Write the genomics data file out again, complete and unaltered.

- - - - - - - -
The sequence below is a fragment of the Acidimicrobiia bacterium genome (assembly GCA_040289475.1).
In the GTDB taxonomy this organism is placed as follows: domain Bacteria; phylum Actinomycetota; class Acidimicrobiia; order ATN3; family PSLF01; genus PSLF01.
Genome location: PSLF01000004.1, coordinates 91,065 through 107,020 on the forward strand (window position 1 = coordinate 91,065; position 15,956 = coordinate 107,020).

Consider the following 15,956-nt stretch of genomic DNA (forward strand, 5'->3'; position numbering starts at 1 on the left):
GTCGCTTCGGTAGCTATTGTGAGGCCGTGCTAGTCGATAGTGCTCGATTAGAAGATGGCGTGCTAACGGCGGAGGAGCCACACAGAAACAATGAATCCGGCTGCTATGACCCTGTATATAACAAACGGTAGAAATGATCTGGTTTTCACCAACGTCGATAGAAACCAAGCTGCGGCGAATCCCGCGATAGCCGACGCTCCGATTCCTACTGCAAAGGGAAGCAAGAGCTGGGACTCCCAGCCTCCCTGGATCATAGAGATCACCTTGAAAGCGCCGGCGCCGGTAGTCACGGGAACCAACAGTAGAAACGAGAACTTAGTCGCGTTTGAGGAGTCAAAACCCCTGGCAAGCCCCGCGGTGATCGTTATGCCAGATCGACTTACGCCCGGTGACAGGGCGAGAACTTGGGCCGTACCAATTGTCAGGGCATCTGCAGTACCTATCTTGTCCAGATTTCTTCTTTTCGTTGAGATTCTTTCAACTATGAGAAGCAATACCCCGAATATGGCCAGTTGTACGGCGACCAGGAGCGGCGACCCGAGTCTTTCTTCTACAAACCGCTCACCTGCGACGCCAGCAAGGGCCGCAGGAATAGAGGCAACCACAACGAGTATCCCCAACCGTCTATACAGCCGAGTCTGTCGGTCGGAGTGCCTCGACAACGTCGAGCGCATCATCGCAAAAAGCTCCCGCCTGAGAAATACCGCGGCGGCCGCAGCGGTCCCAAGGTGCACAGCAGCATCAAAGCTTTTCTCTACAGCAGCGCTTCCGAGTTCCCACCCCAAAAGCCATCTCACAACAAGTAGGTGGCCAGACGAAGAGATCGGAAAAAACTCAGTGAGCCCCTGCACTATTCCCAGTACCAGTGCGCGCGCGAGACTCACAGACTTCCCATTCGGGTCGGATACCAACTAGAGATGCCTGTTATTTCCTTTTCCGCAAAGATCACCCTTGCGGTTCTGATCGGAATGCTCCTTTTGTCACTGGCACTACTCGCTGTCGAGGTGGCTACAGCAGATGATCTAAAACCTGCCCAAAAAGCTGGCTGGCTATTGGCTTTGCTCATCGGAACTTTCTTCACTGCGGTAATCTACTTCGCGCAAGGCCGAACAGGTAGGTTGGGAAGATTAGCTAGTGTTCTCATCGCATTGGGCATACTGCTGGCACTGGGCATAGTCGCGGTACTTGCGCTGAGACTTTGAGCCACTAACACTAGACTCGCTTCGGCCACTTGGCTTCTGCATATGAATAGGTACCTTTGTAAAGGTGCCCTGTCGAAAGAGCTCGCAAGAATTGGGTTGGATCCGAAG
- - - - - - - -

The sequence below is a fragment of the Acidimicrobiia bacterium genome (assembly GCA_040289475.1).
In the GTDB taxonomy this organism is placed as follows: domain Bacteria; phylum Actinomycetota; class Acidimicrobiia; order ATN3; family PSLF01; genus PSLF01.
Genome location: PSLF01000004.1, coordinates 91,065 through 107,020 on the forward strand (window position 1 = coordinate 91,065; position 15,956 = coordinate 107,020).

Consider the following 15,956-nt stretch of genomic DNA (forward strand, 5'->3'; position numbering starts at 1 on the left):
GTCGCTTCGGTAGCTATTGTGAGGCCGTGCTAGTCGATAGTGCTCGATTAGAAGATGGCGTGCTAACGGCGGAGGAGCCACACAGAAACAATGAATCCGGCTGCTATGACCCTGTATATAACAAACGGTAGAAATGATCTGGTTTTCACCAACGTCGATAGAAACCAAGCTGCGGCGAATCCCGCGATAGCCGACGCTCCGATTCCTACTGCAAAGGGAAGCAAGAGCTGGGACTCCCAGCCTCCCTGGATCATAGAGATCACCTTGAAAGCGCCGGCGCCGGTAGTCACGGGAACCAACAGTAGAAACGAGAACTTAGTCGCGTTTGAGGAGTCAAAACCCCTGGCAAGCCCCGCGGTGATCGTTATGCCAGATCGACTTACGCCCGGTGACAGGGCGAGAACTTGGGCCGTACCAATTGTCAGGGCATCTGCAGTACCTATCTTGTCCAGATTTCTTCTTTTCGTTGAGATTCTTTCAACTATGAGAAGCAATACCCCGAATATGGCCAGTTGTACGGCGACCAGGAGCGGCGACCCGAGTCTTTCTTCTACAAACCGCTCACCTGCGACGCCAGCAAGGGCCGCAGGAATAGAGGCAACCACAACGAGTATCCCCAACCGTCTATACAGCCGAGTCTGTCGGTCGGAGTGCCTCGACAACGTCGAGCGCATCATCGCAAAAAGCTCCCGCCTGAGAAATACCGCGGCGGCCGCAGCGGTCCCAAGGTGCACAGCAGCATCAAAGCTTTTCTCTACAGCAGCGCTTCCGAGTTCCCACCCCAAAAGCCATCTCACAACAAGTAGGTGGCCAGACGAAGAGATCGGAAAAAACTCAGTGAGCCCCTGCACTATTCCCAGTACCAGTGCGCGCGCGAGACTCACAGACTTCCCATTCGGGTCGGATACCAACTAGAGATGCCTGTTATTTCCTTTTCCGCAAAGATCACCCTTGCGGTTCTGATCGGAATGCTCCTTTTGTCACTGGCACTACTCGCTGTCGAGGTGGCTACAGCAGATGATCTAAAACCTGCCCAAAAAGCTGGCTGGCTATTGGCTTTGCTCATCGGAACTTTCTTCACTGCGGTAATCTACTTCGCGCAAGGCCGAACAGGTAGGTTGGGAAGATTAGCTAGTGTTCTCATCGCATTGGGCATACTGCTGGCACTGGGCATAGTCGCGGTACTTGCGCTGAGACTTTGAGCCACTAACACTAGACTCGCTTCGGCCACTTGGCTTCTGCATATGAATAGGTACCTTTGTAAAGGTGCCCTGTCGAAAGAGCTCGCAAGAATTGGGTTGGATCCGAAG